|Location(s):||Dist Columbia, District of Columbia|
|Tag(s):||David F Houston, World War 1, The Great War, U.S War Readiness, 1917, America's War Effort|
|Course:||“Historical Perspectives on Technology,” Widener University|
|Rating:||1 (1 votes)|
The United States did its best to stay neutral during the onset of the First World War. President Woodrow Wilson famously insisted that, "America was too proud to fight" in the European conflict. During this time, President Wilson pursued a non-intervention policy and tried to help mediate peace for all sides. He realized that the German government, in particular, was not interested in ending the war. On May 7, 1915, a German U-boat sank the British ocean liner RMS Lusitania killing 128 Americans. President Wilson was forced to make a stand and told the Germans that unrestricted warfare on non-military targets would not be tolerated. The German government originally agreed with the demand but by January 1917 they had sunk an additional seven U.S merchant ships. Realizing that he was now out of options, President Wilson called for war. Congress complied and declared war on April 6, 1917.
Soon after America declared war, Secretary of Agriculture David F. Houston wrote a commentary encapsulating his thoughts about U.S preparedness for the conflict entitled U.S War Readiness, 1917. Houston's insights about America's preparation for war and its speedy development of civil and military production capabilities shows exactly what kind of man he was. An academic with a degree in political science from Harvard University, Houston had taught at the University of Texas where he eventually became dean of the facility. Afterwards, he had accepted a job as president of rival university Texas A & M. He then proceeded to become chancellor of Washington University in St. Louis before accepting a position in President Wilson's cabinet. Toward the end of the war he became Secretary of the Treasury. He eventually left politics and entered the business world as president of Bell Telephone financial subsidiary, Bell Telephone Securities. Afterwards, he served as director of AT&T, the Guaranty Trust Company, and the United States Steel Corporation.
When David F. Houston wrote U.S War Readiness, 1917 he wasn't trying to hide his emotional state regarding the conflict. He was a very patriotic man who believed - along with many Americans - that the time had come for the United States to enter the war. His writings highlighted the magnitude of such an undertaking. Even Houston could not comprehend the vast funds authorized by Congress to support the war machine. For example, he writes that Congress had authorized over $21 billion dollars toward war efforts. The money was allocated for military operations that included building machinery such as ships and airplanes, maintaining supplies for the troops, transportation needs, and adequate medicine and medical care for the wounded. Houston states that the budget for ship construction of $1.9 billion dollars was nearly double the former federal budget as a whole. On the topic, Houston said, "The figures even for particular items are beyond comprehension." Houston goes on to write in great detail about the cost of all facets of military operations.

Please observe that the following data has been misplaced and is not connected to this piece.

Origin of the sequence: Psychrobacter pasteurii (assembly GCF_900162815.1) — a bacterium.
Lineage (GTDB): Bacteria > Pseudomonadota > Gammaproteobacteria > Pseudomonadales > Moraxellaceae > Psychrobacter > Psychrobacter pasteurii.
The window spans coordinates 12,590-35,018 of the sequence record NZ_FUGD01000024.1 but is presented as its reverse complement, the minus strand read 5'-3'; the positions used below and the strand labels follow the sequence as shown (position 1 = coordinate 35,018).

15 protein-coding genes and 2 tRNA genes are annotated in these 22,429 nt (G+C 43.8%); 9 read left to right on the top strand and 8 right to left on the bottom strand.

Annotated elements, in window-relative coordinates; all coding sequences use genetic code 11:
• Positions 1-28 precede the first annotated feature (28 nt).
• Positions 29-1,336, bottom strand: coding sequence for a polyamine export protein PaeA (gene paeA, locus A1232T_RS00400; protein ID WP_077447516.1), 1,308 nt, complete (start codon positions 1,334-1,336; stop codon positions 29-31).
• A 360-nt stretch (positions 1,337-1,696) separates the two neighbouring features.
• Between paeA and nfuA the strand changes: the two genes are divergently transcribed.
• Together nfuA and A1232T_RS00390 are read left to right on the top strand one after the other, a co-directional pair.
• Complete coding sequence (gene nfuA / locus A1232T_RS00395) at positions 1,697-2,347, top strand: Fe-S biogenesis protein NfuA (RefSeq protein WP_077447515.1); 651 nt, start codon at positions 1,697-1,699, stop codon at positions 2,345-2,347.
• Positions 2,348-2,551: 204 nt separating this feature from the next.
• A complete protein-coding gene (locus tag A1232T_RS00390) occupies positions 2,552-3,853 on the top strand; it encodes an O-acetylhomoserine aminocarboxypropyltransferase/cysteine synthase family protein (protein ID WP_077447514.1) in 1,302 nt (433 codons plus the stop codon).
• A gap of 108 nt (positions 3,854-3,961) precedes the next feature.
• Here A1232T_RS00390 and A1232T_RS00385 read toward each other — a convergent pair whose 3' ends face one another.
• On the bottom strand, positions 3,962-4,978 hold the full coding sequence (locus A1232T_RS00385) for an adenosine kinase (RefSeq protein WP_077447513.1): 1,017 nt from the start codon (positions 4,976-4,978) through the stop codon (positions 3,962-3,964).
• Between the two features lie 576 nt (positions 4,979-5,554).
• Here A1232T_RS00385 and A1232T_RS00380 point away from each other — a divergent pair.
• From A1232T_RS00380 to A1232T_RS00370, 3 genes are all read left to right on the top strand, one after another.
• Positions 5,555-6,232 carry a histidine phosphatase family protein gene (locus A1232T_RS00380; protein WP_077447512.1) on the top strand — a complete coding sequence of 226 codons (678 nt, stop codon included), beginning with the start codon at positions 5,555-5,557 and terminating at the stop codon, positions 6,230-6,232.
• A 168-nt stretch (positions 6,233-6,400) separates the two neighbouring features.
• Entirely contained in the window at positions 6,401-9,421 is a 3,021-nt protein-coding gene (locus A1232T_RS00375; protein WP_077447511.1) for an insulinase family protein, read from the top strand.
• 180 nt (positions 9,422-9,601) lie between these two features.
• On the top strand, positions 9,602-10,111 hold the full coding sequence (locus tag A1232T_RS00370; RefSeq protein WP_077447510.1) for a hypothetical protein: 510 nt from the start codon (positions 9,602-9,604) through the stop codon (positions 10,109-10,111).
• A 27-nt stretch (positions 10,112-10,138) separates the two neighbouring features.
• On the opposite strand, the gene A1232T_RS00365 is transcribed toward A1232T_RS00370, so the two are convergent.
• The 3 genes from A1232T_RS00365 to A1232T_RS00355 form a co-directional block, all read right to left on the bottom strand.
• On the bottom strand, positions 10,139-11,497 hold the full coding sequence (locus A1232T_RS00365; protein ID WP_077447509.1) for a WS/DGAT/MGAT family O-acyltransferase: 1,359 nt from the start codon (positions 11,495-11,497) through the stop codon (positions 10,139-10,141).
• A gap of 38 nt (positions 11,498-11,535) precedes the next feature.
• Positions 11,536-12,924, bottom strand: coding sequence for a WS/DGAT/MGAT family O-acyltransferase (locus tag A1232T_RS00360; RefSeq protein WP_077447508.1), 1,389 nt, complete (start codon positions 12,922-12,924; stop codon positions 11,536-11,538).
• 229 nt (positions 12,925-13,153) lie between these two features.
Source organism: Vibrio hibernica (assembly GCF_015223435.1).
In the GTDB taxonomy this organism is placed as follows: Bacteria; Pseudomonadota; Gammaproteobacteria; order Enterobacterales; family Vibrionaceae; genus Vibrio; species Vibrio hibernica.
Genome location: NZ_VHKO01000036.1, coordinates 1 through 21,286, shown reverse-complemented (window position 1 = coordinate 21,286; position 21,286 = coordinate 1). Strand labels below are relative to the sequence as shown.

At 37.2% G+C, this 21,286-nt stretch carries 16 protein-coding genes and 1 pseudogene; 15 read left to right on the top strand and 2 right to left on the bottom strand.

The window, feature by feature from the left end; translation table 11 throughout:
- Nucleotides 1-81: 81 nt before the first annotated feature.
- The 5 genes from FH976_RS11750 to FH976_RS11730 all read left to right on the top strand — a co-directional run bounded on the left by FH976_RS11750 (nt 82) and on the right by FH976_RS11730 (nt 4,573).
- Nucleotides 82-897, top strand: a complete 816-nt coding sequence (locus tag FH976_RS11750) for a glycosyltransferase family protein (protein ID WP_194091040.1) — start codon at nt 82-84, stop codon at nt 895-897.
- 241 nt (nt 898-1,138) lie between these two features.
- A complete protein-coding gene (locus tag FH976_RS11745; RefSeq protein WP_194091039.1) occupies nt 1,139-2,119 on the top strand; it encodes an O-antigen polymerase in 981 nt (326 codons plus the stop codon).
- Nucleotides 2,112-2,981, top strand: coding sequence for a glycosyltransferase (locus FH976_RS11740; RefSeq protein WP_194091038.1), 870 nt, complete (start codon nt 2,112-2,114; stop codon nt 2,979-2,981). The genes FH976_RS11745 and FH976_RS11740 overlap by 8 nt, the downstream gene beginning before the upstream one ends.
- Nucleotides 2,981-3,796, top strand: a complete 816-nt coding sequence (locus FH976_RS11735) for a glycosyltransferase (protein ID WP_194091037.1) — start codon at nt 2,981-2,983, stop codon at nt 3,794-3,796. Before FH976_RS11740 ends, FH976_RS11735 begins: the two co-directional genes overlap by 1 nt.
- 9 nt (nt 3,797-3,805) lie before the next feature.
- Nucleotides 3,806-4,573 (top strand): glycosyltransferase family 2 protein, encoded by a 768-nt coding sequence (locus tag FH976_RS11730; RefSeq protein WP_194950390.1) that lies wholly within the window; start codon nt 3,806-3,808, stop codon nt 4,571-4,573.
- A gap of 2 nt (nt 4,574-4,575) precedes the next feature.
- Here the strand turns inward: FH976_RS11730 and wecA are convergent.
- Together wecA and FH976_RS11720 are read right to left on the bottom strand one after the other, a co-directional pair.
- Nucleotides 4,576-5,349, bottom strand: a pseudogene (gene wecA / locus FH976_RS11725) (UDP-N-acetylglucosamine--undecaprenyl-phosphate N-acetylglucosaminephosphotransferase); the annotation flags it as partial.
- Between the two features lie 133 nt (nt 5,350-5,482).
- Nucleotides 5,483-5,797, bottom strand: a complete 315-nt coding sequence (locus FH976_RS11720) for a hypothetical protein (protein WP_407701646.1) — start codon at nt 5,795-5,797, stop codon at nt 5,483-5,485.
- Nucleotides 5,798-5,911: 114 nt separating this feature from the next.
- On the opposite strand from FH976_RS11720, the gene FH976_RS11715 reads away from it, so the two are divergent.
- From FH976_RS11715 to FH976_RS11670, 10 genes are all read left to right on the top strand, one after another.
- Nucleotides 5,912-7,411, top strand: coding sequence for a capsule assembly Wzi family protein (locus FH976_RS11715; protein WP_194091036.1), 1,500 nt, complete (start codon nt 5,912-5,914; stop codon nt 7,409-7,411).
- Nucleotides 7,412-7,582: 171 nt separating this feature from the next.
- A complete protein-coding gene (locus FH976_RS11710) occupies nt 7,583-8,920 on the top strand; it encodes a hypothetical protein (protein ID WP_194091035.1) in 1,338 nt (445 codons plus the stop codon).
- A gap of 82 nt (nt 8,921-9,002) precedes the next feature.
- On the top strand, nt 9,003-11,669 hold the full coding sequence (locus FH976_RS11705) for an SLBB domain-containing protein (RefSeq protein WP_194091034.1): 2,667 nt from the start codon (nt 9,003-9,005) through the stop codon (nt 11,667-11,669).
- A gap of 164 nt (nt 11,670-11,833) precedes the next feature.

What may be more incredible than the financial and industrial output necessary to support the war effort were the programs that were developed to safeguard these operations. Houston mentions that only a few months earlier, the Council of Defense was formed. Some of the responsibilities of the committee included mobilizing forces, utilizing waterways and highways, increasing domestic production for military commitments, and being able to utilize the nation's resources immediately if warranted. Houston also draws special attention to seven agencies still in their infancy that he thinks would play "peculiar importance" in the war mobilization. These newly-formed agencies included a shipping board, and aviation, medical, transportation, munitions, and labor committees. Houston says that these governmental bodies were able to become truly effective when the United States entered war. Other agencies that were created to regulate wartime activities include the Food Administration, the Fuel Administration, the War Council, the War Trade Board, and the War Industries Board. It is clear that Houston considers the War Industries Board to be of the greatest importance. He explains that all purchases for the Allies have to be approved by the three-person committee. The War Industries Board analyzes all aspects of industrial operations and makes commodity purchases large enough to effect market values.
In his essay, David F. Houston shares his thoughts on how America mobilized its economic and industrial might after it entered World War One. His writing shows just how overwhelmed he was with America's massive production abilities and the programs that kept war preparation operations running efficiently. He understood that technology alone would not win the war. He stated, "No machinery is of great value unless it is properly manned." He believed that Americans would rise to the challenge. He was right.